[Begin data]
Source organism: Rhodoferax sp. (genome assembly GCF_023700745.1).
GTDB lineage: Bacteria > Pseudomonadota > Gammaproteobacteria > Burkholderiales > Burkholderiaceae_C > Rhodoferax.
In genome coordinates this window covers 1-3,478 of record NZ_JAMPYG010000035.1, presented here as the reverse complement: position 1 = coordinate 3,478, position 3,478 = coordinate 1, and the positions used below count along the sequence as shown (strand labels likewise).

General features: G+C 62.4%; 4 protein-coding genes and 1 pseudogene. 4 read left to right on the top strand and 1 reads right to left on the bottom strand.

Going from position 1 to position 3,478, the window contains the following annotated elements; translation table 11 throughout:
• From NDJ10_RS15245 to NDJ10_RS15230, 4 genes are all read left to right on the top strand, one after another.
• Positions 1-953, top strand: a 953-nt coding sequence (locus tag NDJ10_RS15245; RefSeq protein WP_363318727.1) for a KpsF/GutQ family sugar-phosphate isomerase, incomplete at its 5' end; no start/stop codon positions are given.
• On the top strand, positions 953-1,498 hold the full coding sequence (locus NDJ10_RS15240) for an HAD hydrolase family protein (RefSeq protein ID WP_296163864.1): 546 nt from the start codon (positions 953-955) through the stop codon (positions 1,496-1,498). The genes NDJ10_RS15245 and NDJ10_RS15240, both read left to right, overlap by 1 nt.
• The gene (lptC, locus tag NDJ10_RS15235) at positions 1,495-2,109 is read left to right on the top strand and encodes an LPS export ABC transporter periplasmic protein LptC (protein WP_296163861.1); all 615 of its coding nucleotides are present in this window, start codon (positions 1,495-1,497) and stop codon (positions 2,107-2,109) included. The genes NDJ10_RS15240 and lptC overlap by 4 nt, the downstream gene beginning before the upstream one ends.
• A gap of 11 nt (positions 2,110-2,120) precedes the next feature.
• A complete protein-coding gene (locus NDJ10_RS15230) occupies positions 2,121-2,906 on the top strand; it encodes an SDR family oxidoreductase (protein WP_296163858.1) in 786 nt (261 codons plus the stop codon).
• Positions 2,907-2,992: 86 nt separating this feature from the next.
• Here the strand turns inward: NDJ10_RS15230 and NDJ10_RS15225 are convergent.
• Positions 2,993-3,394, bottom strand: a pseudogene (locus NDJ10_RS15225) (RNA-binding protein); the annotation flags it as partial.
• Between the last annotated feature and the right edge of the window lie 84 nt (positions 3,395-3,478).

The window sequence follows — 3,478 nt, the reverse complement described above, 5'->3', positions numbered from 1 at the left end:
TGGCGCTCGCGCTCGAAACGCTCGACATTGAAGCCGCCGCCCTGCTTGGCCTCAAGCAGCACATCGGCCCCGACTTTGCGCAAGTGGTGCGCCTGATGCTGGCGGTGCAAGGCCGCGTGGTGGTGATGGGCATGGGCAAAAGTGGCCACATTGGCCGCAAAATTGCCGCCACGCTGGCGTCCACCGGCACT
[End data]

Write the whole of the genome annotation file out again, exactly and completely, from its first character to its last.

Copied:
Source organism: Rhodoferax sp. (genome assembly GCF_023700745.1).
GTDB lineage: Bacteria > Pseudomonadota > Gammaproteobacteria > Burkholderiales > Burkholderiaceae_C > Rhodoferax.
In genome coordinates this window covers 1-3,478 of record NZ_JAMPYG010000035.1, presented here as the reverse complement: position 1 = coordinate 3,478, position 3,478 = coordinate 1, and the positions used below count along the sequence as shown (strand labels likewise).

General features: G+C 62.4%; 4 protein-coding genes and 1 pseudogene. 4 read left to right on the top strand and 1 reads right to left on the bottom strand.

Going from position 1 to position 3,478, the window contains the following annotated elements; translation table 11 throughout:
• From NDJ10_RS15245 to NDJ10_RS15230, 4 genes are all read left to right on the top strand, one after another.
• Positions 1-953, top strand: a 953-nt coding sequence (locus tag NDJ10_RS15245; RefSeq protein WP_363318727.1) for a KpsF/GutQ family sugar-phosphate isomerase, incomplete at its 5' end; no start/stop codon positions are given.
• On the top strand, positions 953-1,498 hold the full coding sequence (locus NDJ10_RS15240) for an HAD hydrolase family protein (RefSeq protein ID WP_296163864.1): 546 nt from the start codon (positions 953-955) through the stop codon (positions 1,496-1,498). The genes NDJ10_RS15245 and NDJ10_RS15240, both read left to right, overlap by 1 nt.
• The gene (lptC, locus tag NDJ10_RS15235) at positions 1,495-2,109 is read left to right on the top strand and encodes an LPS export ABC transporter periplasmic protein LptC (protein WP_296163861.1); all 615 of its coding nucleotides are present in this window, start codon (positions 1,495-1,497) and stop codon (positions 2,107-2,109) included. The genes NDJ10_RS15240 and lptC overlap by 4 nt, the downstream gene beginning before the upstream one ends.
• A gap of 11 nt (positions 2,110-2,120) precedes the next feature.
• A complete protein-coding gene (locus NDJ10_RS15230) occupies positions 2,121-2,906 on the top strand; it encodes an SDR family oxidoreductase (protein WP_296163858.1) in 786 nt (261 codons plus the stop codon).
• Positions 2,907-2,992: 86 nt separating this feature from the next.
• Here the strand turns inward: NDJ10_RS15230 and NDJ10_RS15225 are convergent.
• Positions 2,993-3,394, bottom strand: a pseudogene (locus NDJ10_RS15225) (RNA-binding protein); the annotation flags it as partial.
• Between the last annotated feature and the right edge of the window lie 84 nt (positions 3,395-3,478).

The window sequence follows — 3,478 nt, the reverse complement described above, 5'->3', positions numbered from 1 at the left end:
TGGCGCTCGCGCTCGAAACGCTCGACATTGAAGCCGCCGCCCTGCTTGGCCTCAAGCAGCACATCGGCCCCGACTTTGCGCAAGTGGTGCGCCTGATGCTGGCGGTGCAAGGCCGCGTGGTGGTGATGGGCATGGGCAAAAGTGGCCACATTGGCCGCAAAATTGCCGCCACGCTGGCGTCCACCGGCACT